U.S. Senator Orrin Hatch, R-UT, introduced legislation Wednesday, March 30, that would streamline religious worker visa processing for missionaries in established international missionary programs.
Hatch’s bill, the Religious Worker Visa Improvement Act, would reduce visa processing times by allowing eligible religious organizations to participate in a streamlined blanket petition procedure. Missionaries covered by the blanket petition would be able to get their visas in just a few weeks.
Hatch’s legislation would allow religious organizations with longstanding missionary programs to participate in a streamlined blanket petition procedure if:
- The organization’s missionary service locations have passed a fraud prevention site inspection.
- The organization has an established program for temporary, uncompensated missionary work in the United States that is part of a broader international program of missionary work.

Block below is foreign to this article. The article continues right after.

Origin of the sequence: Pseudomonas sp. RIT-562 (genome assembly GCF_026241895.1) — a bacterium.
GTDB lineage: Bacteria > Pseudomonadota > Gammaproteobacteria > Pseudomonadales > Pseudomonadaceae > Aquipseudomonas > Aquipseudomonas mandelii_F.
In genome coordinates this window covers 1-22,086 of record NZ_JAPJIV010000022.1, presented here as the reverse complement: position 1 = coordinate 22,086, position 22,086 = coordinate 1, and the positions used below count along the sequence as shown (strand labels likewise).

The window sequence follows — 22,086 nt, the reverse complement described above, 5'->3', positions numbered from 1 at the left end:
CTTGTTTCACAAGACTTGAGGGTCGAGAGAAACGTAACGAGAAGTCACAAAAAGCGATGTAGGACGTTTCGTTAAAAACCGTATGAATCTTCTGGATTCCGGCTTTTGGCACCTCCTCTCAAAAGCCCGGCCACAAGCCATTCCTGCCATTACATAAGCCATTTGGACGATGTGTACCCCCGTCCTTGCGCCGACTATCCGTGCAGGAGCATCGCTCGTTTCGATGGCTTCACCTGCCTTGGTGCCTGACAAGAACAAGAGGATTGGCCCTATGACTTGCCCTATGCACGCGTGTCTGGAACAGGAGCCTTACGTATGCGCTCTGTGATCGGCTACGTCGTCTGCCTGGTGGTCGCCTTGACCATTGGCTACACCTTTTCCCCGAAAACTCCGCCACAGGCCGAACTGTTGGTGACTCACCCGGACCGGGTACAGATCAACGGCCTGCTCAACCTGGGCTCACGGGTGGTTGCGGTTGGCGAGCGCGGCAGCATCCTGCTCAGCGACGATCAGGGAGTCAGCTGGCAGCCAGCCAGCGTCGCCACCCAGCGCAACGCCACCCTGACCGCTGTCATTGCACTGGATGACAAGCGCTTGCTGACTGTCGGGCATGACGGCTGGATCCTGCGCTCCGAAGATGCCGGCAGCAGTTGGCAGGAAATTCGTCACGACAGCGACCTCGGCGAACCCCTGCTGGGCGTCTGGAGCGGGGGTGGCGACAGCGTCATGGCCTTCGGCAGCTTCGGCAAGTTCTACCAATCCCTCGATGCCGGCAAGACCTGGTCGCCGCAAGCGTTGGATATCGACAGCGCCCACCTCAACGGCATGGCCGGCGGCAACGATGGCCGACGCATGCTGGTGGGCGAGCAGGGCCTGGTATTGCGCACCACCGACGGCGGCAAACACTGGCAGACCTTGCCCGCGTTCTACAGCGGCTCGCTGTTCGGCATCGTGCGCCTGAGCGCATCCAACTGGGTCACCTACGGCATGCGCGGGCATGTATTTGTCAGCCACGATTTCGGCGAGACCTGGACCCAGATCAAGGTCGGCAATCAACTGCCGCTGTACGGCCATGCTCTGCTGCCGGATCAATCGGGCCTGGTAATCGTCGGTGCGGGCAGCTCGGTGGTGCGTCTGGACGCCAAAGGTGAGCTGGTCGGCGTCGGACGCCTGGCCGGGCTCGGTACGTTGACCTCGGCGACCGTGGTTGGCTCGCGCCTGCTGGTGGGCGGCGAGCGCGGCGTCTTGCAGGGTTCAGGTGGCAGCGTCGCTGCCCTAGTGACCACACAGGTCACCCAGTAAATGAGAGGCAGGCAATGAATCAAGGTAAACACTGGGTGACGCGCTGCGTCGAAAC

- Participation in missionary work is an established element of religious development in the organization’s religious denomination, and the organization provides formal training for its missionaries incidental to their service.
- The organization has received USCIS approval for at least 1,000 standalone R-1 petitions.
- The organization has in place a financial support system that reasonably assures its missionaries will not become public charges during their missionary service.
According to a press release from Sen. Hatch’s office, under current federal law, religious organizations seeking to bring missionaries to the United States must obtain a religious worker visa for each missionary. Because of regulations promulgated by U.S. Citizenship and Immigration Services (USCIS) in 2008, such organizations must submit extensive documentation to USCIS about their organizational structure, financial status, and missionary program with each individual application. Even organizations with long-established missionary programs must submit the same lengthy paperwork over and over again.